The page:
Shooters Forum banner

81 - 100 of 100 Posts

·
Registered
Joined
·
1,021 Posts
I grew up shooting off hand with a 25-35, shot my first few deer and elk with that gun, all off hand and under a 100 yards for the most part..I still shoot offhand a lot, at the end of a bench session always...I pride myself as an off hand shooter, I like a low power scopes or receiver sight and not adverse to a shallow V on the barrel..Ive won dollars betting irons against scopes at 100 yards..the trick is you don't deal with wabble with irons like you do with a scope as the cross hairs float past the targer and back and you tend to grab at the trigger...I think its a shame that most of todays "hunters" have never shot irons..I would not own a gun without irons and a scope option..I like the way a iron sighted gun feels to carry and to shoot and consider irons very effective to 200 yards, and under ideal circumstance they are effective at up to 300 yards. Practice it and give them a try, you'll like what you see.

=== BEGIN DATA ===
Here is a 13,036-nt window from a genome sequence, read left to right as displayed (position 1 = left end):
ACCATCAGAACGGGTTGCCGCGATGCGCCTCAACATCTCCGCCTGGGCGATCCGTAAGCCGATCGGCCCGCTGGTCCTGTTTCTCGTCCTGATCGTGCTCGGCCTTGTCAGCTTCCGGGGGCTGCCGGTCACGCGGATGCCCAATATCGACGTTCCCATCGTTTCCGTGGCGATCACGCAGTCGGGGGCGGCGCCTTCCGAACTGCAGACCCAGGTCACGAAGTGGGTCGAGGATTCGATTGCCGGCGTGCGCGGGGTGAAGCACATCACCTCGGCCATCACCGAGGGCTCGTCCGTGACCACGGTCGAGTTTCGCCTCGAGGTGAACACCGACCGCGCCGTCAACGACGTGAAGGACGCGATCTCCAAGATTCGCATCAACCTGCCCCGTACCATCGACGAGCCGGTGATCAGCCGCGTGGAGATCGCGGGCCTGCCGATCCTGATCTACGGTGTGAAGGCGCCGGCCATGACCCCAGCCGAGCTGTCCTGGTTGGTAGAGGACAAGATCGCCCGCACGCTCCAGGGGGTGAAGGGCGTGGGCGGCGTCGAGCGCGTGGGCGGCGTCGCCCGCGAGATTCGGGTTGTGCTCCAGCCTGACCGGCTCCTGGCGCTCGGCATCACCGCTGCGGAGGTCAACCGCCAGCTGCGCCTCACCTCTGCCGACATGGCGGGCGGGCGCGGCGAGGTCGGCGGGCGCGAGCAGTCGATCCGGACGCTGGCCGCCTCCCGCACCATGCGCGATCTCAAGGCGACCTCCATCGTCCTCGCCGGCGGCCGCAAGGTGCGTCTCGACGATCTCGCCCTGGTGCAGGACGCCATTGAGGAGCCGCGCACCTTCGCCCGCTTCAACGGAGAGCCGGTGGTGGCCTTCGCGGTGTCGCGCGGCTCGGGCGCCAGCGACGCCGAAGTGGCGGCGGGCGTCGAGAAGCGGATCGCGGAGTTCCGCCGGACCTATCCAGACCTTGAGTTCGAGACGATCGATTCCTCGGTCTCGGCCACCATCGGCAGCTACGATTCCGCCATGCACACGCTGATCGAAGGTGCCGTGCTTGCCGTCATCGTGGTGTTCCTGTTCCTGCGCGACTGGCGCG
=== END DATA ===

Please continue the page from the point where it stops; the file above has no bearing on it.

·
Registered
Joined
·
410 Posts
Big 5,
I used to shoot iron sights and practice off hand, unsupported, shooting. I lost the acuity with age and have to use optical sights beyond 25 yards - I could do better even at 25 yards but I am stubborn - so if you are blessed with good eyesight be thankful. Try to remember that some of us need the scope to see the target and the sights in the same frame of reference. It isn't that we are lazy, just that it would be dangerous for some of us to shoot without the scope.
Paul
 

·
Premium Member
Joined
·
14,570 Posts
In 1903 the Mannlicher Schoenauer 1903 in 6.5 x 54 introduced was introduced. End of discussion.